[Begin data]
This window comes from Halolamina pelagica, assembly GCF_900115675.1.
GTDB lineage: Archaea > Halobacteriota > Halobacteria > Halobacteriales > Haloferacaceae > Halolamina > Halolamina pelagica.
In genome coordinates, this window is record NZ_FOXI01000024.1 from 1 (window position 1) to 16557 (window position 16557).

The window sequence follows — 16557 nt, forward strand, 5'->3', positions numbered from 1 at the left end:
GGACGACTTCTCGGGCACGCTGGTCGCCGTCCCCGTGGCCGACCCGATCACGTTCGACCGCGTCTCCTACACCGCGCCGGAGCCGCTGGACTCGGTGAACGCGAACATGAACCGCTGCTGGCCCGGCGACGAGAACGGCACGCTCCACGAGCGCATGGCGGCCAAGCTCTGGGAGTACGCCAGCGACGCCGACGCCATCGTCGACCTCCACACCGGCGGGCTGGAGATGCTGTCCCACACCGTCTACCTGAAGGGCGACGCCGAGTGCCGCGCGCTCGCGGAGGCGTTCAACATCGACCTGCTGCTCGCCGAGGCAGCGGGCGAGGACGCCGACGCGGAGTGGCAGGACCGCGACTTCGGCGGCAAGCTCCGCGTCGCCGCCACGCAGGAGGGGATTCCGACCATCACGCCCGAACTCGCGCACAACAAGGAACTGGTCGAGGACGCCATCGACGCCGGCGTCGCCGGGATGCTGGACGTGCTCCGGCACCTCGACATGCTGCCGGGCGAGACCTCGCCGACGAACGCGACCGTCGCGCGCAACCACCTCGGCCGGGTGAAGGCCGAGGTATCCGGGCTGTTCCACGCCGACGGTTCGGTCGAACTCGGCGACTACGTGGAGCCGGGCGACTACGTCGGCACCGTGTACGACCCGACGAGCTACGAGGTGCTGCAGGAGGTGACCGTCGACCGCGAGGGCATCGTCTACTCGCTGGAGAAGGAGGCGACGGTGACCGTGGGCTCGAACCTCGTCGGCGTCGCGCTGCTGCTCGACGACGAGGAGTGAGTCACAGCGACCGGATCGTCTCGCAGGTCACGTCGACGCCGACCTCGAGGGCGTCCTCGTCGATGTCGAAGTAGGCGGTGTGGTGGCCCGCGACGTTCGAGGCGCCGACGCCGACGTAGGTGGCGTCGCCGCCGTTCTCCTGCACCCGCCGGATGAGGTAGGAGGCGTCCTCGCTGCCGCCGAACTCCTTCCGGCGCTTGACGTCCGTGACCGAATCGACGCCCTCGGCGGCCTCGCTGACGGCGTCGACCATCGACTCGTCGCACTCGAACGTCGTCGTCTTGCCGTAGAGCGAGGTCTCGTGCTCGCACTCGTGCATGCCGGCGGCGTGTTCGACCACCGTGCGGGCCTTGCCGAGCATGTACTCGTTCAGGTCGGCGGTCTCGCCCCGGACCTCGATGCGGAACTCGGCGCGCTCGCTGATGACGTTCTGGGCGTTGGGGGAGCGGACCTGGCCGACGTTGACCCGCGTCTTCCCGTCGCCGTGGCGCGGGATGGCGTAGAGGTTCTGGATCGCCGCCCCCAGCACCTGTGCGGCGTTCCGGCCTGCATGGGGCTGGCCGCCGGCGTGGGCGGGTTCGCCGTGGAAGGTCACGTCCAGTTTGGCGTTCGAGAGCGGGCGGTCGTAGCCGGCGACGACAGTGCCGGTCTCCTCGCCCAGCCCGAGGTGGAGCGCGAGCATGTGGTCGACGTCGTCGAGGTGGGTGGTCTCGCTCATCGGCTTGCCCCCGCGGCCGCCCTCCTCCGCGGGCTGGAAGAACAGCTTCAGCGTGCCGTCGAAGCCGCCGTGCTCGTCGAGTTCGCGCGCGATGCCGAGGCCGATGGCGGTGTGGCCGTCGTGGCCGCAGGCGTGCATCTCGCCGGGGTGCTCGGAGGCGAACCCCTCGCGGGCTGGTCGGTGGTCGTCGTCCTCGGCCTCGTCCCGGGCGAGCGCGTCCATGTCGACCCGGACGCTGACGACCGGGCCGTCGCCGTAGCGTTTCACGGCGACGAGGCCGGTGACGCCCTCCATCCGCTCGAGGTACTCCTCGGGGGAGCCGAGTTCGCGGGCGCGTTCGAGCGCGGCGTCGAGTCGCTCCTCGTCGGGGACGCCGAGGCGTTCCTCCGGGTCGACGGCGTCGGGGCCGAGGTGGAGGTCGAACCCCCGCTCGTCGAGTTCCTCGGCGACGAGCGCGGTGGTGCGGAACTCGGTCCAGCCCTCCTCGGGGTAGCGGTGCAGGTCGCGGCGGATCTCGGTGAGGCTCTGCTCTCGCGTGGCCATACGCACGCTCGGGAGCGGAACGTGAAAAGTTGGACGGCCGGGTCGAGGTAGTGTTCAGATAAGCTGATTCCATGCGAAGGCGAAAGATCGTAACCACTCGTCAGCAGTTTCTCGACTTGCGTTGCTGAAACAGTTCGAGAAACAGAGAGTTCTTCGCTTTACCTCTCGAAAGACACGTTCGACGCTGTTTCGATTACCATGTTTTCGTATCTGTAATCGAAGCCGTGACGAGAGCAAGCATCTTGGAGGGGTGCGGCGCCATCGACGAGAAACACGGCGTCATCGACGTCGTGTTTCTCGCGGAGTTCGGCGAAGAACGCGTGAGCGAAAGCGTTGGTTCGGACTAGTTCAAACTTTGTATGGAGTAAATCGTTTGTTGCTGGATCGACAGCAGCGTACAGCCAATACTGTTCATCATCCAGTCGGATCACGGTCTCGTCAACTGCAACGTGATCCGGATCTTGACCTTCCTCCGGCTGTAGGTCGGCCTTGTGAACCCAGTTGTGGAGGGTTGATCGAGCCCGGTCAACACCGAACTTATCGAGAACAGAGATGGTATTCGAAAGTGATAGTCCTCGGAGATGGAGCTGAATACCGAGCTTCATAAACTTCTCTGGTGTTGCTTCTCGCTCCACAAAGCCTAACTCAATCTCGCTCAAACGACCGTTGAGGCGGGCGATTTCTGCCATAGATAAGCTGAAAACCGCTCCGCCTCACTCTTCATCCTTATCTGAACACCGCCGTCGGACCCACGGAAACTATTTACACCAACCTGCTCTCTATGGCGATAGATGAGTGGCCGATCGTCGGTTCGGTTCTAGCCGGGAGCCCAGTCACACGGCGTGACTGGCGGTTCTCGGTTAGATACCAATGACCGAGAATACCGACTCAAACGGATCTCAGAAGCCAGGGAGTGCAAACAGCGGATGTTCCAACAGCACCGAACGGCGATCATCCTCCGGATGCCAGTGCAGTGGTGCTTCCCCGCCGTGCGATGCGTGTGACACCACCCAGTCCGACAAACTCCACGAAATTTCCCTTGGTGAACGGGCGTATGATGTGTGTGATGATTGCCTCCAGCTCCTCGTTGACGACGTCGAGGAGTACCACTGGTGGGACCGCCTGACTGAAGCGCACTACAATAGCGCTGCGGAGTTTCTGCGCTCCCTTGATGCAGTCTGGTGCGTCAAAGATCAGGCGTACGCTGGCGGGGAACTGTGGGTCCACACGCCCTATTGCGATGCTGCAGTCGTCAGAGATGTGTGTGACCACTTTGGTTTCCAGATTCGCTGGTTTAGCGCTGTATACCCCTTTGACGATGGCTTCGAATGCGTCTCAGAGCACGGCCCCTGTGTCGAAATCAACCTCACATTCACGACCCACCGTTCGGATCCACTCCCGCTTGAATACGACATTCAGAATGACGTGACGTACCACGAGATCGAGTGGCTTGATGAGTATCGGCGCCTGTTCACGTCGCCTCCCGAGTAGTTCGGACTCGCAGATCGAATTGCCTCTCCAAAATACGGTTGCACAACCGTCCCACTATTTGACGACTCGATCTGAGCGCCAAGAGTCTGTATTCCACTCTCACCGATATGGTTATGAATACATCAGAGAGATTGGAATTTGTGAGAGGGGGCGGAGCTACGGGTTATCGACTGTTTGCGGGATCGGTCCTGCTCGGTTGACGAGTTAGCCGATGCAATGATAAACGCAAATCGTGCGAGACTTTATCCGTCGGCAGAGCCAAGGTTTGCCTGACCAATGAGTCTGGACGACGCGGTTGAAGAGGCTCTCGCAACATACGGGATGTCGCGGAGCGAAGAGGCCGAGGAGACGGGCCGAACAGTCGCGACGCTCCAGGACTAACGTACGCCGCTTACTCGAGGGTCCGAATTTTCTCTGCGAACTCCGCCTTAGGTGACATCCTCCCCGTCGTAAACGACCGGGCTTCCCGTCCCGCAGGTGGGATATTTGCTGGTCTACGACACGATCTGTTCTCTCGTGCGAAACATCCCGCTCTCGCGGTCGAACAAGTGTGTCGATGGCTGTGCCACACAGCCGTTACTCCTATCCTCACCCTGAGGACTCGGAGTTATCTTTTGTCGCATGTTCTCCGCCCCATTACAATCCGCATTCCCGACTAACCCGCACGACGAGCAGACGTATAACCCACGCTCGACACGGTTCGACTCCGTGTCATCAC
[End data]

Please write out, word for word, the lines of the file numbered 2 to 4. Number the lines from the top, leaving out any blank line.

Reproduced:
GTDB lineage: Archaea > Halobacteriota > Halobacteria > Halobacteriales > Haloferacaceae > Halolamina > Halolamina pelagica.
In genome coordinates, this window is record NZ_FOXI01000024.1 from 1 (window position 1) to 16557 (window position 16557).

The window sequence follows — 16557 nt, forward strand, 5'->3', positions numbered from 1 at the left end: